I was amazed at how beautiful these statues were. They were so lifelike and I’m always intrigued when an artist can capture movement in a statue. There are 19 statues that are each over 7 feet tall. You can’t get too close to them but you can walk around the whole memorial so you can see them from different angles.
I took a few of these from the back because I loved the way you can get some idea of how the soldiers were on patrol when they were on the rugged terrain of Korea, and you can see the facial expressions which show how alert the soldiers were.
While I was here there was a tour group of Korean War veterans and I really wanted to know what they thought of the memorial. I didn’t ask though, I figured this was a time of reflection for them.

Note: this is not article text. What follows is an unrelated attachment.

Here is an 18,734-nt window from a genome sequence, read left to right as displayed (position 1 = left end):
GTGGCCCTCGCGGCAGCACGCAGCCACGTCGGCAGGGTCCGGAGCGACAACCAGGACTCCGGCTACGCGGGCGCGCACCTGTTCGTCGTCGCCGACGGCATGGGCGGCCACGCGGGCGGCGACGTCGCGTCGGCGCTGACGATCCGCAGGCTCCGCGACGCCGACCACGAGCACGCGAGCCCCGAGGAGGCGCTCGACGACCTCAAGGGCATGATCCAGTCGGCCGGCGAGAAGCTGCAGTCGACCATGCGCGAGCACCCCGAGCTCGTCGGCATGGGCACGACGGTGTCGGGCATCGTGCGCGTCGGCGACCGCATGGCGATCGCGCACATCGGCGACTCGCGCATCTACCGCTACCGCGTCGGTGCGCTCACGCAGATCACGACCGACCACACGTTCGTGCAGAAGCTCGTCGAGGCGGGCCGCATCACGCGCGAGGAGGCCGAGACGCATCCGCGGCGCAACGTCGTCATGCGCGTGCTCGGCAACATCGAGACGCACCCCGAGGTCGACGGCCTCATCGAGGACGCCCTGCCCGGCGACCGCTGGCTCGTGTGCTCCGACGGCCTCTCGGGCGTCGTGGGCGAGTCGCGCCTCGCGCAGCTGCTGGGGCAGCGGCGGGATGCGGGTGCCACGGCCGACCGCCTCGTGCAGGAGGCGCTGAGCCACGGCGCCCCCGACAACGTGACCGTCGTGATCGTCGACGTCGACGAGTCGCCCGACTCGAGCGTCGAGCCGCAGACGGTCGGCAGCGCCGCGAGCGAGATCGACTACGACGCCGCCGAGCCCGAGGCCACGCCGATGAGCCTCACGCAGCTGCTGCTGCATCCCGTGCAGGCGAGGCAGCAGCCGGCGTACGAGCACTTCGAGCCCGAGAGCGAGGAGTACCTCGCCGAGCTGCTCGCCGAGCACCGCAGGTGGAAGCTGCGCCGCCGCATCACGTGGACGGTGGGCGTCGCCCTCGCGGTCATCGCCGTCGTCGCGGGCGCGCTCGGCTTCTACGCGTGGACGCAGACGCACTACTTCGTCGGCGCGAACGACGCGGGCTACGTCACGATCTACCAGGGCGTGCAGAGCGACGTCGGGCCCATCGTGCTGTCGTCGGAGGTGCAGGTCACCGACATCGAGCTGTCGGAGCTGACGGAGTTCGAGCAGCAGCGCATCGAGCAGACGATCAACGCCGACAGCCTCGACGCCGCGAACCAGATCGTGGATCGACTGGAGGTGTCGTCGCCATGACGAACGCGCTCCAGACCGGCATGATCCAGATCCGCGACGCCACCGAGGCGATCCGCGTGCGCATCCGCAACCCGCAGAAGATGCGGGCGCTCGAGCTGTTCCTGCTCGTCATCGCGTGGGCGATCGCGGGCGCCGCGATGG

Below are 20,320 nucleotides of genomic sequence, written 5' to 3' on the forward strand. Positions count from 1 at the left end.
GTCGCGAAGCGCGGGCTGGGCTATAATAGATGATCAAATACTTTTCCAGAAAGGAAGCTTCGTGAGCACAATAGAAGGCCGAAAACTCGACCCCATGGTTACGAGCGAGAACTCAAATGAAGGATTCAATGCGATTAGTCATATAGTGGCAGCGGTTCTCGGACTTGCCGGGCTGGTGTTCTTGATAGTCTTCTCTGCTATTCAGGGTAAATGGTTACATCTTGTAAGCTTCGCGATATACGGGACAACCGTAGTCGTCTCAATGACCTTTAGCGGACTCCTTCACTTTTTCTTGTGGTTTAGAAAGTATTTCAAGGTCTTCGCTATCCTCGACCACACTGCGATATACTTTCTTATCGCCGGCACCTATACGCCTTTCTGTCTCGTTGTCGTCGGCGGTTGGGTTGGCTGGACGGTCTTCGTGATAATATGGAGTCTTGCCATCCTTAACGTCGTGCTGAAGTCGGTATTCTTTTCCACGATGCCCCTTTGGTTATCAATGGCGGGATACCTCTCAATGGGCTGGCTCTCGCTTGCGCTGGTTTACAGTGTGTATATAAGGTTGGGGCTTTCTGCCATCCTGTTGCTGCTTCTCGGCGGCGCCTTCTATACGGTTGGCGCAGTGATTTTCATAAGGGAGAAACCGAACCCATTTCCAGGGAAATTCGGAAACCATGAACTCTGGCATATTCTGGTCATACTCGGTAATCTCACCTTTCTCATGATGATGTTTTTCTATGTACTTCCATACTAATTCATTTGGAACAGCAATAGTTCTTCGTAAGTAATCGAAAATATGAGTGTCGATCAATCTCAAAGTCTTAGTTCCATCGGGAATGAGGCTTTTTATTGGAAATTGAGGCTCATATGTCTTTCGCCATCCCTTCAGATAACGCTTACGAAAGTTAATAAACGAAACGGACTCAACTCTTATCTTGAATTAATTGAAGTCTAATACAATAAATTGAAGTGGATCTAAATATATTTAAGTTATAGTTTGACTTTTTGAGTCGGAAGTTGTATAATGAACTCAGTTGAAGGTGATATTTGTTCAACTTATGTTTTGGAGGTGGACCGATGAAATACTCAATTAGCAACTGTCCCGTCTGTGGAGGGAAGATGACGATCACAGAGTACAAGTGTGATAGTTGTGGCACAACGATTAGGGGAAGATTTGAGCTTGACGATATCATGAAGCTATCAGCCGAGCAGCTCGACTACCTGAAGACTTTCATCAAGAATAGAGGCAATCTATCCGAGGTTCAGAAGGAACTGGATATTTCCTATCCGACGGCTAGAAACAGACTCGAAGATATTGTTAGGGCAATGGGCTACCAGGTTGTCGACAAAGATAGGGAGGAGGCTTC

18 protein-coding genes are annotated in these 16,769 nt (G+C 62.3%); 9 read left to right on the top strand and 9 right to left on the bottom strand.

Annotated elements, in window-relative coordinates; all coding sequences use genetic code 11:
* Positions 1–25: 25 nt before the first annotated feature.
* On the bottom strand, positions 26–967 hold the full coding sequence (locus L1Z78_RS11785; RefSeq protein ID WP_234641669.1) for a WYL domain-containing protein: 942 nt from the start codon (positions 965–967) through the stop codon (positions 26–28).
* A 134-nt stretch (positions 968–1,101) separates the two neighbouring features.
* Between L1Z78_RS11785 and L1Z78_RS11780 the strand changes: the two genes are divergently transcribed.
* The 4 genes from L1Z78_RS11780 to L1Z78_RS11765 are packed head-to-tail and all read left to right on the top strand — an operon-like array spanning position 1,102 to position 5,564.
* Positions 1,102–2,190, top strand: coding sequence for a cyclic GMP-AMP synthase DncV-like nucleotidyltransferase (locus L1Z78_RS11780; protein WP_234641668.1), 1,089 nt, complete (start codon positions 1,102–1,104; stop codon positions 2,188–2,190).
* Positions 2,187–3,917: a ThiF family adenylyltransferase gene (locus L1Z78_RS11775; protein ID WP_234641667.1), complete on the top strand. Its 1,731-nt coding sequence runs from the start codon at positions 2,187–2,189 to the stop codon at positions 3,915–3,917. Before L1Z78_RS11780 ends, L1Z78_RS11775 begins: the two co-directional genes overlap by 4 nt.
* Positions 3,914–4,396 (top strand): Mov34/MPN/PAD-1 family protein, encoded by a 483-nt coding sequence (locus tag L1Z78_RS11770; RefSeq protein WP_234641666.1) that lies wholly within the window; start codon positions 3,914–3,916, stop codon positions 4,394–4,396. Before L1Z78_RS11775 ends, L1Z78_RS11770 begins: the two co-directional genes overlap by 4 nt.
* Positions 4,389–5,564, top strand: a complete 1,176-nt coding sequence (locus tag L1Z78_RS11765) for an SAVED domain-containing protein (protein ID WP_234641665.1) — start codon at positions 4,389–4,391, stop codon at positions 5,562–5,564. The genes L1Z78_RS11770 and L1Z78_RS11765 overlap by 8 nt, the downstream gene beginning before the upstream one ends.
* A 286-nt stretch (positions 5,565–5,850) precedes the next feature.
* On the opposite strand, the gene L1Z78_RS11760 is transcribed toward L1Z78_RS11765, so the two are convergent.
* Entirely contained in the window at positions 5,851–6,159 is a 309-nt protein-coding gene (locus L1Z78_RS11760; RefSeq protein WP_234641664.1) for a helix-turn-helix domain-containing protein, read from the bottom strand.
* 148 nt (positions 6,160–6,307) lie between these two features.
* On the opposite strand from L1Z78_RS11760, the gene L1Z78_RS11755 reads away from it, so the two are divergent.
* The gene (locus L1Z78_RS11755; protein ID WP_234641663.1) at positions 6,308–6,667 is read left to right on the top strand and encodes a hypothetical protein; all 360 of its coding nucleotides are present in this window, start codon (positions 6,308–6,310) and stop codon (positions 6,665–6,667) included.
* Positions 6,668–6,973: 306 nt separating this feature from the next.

There is a sign on the side of this reflecting pool that kindly asks you not to throw coins in the pool. It is seen as disrespectful but unfortunately, some people had thrown coins in anyway.
On this wall is actual photographic images of soldiers that fought in the war.
My dad is a Korean War Veteran and I’m so thankful he is alive, and seeing this memorial filled me with lots of questions for my father. So many things about war that I don’t know and have never thought to ask. And isn’t that one of the points of traveling? Seeing things that open up your mind to things you have never thought about.
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